Questions About Your Self-Image

All interview questions are designed to establish one or more of the following: your capability, your commitment, and/or your compatibility. The three key questions from the interviewer's perspective are:

1) Can you do the job?
2) Will you do the job?
3) Will you fit in?

Giving an answer that implies a 'No' to any of these things will put you out of the running straightaway. If the interviewer believes that you are incapable of doing the job, you don't want to do the job, or you won't fit in then the interview is effectively over. When this happens the interviewer will almost always continue asking questions until the scheduled time is up. However, the answers tend not to be followed up with more probing questions because the interviewer is simply going through the motions and running the clock down. Another sign that this has happened is that the interviewer becomes noticeably more friendly and relaxed because there is no longer anything at stake.

Thinking about questions in terms of capability, commitment, and compatibility is helpful in both the preparation phase and when actually answering them. If you get into the habit of pausing for a second to consider why a particular question has been asked, you can give a much more focused answer than if you don't.

This applies to all interview questions but there are also some areas where the interviewer is trying to find out something specific. The rationale behind these questions may not be quite so clear cut as those that focus on the three 'C's' and you should think of them as being designed to find the best candidate rather than someone who simply fulfills the basic criteria.

Questions About Your Self-Image

Questions about how you see yourself form part of most interviews and they are important because even if someone is capable and committed and shares the values of the organization, they may lack the 'emotional intelligence' to work well with other people.

Obviously, it would be much better from the interviewer's perspective to see evidence of this for themselves - by observing the candidate's behavior in a group exercise, for example - but this is not always possible. Consequently, 'self-image' questions are sometimes used to gauge someone's level of emotional intelligence. Examples include:

Do you consider yourself a natural leader?
Some individuals will simply say 'Yes' and back this up with an example of either a work or leisure/social example. But not everyone is a 'natural' leader and your answer should be honest. You may prefer to describe yourself as a competent or confident leader, describing an instance of your leadership and its success.

Types of Questions About Your Self-Image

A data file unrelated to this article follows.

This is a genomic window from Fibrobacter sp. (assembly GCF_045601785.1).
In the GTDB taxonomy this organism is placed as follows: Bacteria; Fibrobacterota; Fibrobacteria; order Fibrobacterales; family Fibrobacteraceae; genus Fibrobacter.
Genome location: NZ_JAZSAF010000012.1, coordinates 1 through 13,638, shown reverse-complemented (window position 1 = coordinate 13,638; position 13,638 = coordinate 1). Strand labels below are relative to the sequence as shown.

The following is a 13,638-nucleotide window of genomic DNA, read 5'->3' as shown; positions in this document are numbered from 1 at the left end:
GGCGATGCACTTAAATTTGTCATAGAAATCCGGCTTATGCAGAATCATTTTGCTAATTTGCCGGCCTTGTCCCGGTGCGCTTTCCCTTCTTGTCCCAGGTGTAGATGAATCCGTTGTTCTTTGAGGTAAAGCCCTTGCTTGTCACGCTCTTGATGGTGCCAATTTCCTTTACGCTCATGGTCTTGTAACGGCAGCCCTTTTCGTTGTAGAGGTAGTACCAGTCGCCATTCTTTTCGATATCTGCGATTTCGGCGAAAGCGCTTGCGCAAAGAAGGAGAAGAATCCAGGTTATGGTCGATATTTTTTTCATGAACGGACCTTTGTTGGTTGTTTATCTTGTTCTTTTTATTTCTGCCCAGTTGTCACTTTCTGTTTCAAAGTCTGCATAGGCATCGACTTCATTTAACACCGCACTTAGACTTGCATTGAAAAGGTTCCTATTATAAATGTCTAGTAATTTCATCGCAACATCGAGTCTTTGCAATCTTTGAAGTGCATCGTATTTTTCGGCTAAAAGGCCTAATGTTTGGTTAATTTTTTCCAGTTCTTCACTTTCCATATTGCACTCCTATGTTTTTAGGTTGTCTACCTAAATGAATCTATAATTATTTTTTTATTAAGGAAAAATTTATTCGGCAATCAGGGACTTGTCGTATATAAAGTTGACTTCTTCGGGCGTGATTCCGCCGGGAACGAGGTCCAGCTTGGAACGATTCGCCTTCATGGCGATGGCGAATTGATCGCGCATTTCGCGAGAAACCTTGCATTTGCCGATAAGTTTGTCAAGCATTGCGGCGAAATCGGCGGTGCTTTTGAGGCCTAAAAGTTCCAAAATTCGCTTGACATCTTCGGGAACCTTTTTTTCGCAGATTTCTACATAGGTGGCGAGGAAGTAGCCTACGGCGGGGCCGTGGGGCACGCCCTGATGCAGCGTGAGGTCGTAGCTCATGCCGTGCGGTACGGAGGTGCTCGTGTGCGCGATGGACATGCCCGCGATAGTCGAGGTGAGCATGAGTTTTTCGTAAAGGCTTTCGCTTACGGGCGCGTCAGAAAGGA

Tell me about yourself
This is often a favorite question in many preliminary or agency interviews and quite disorientating because it provides no focus or purpose. Give yourself a few seconds to structure your answer - take a sip of water, for example. Then open with something along the lines of:

'I believe that if you were to ask my colleagues and friends that question they would say that my best qualities were ... For instance, the time … illustrates …'

Keep your reply focused on the top three or four competencies of the role and use work-related illustrations where possible. It is often beneficial to intimate that this skill has also helped you socially, demonstrating that you are a well-rounded individual.

With carefully thought you could guide the interviewer to ask more direct questions that enable you to describe an event that outlines your suitability. Be relaxed and honest in your reply whilst at the same time being focused on showing you have the right attributes for the role. Give yourself three minutes or so to answer this question but be careful not to take over the interview or go on too long.

What would you say are your biggest accomplishments?
As with the previous question be honest and keep them work-related if possible. If you have achieved something significant outside of work then by all means use it as an example but try to relate it back to how it has helped you professionally.

Commitment question example

Select the most recent, but if a more historic event best illustrates a significant achievement then state why you have chosen this in your reply. For each accomplishment describe the situation, the challenges you faced, what you wanted to achieve, and the significance of the final accomplishment.

The most important thing when answering these questions is to be honest about yourself. The ideal candidate is someone who has the capability and commitment to do the job and has a sense of perspective about how they are going to fit in.

You may also be interested in:
Interview Questions | Interview Behavior | Capability Questions | Commitment Questions | Compatibility Questions | Questions About Your Self-Image | Questions About Your Application | Questions You Should Ask.

Key Points

  • The three key questions from the interviewer's perspective are: 'Can you do the job?,' 'Will you do the job?,' and 'Will you fit in?'
  • Giving an answer that implies a 'No' to any of these things will put you out of the running straightaway.
  • Questions about your self-image give the interviewer an idea of your level of emotional intelligence.
  • The ideal candidate is someone who is neither too egotistical nor retiring.
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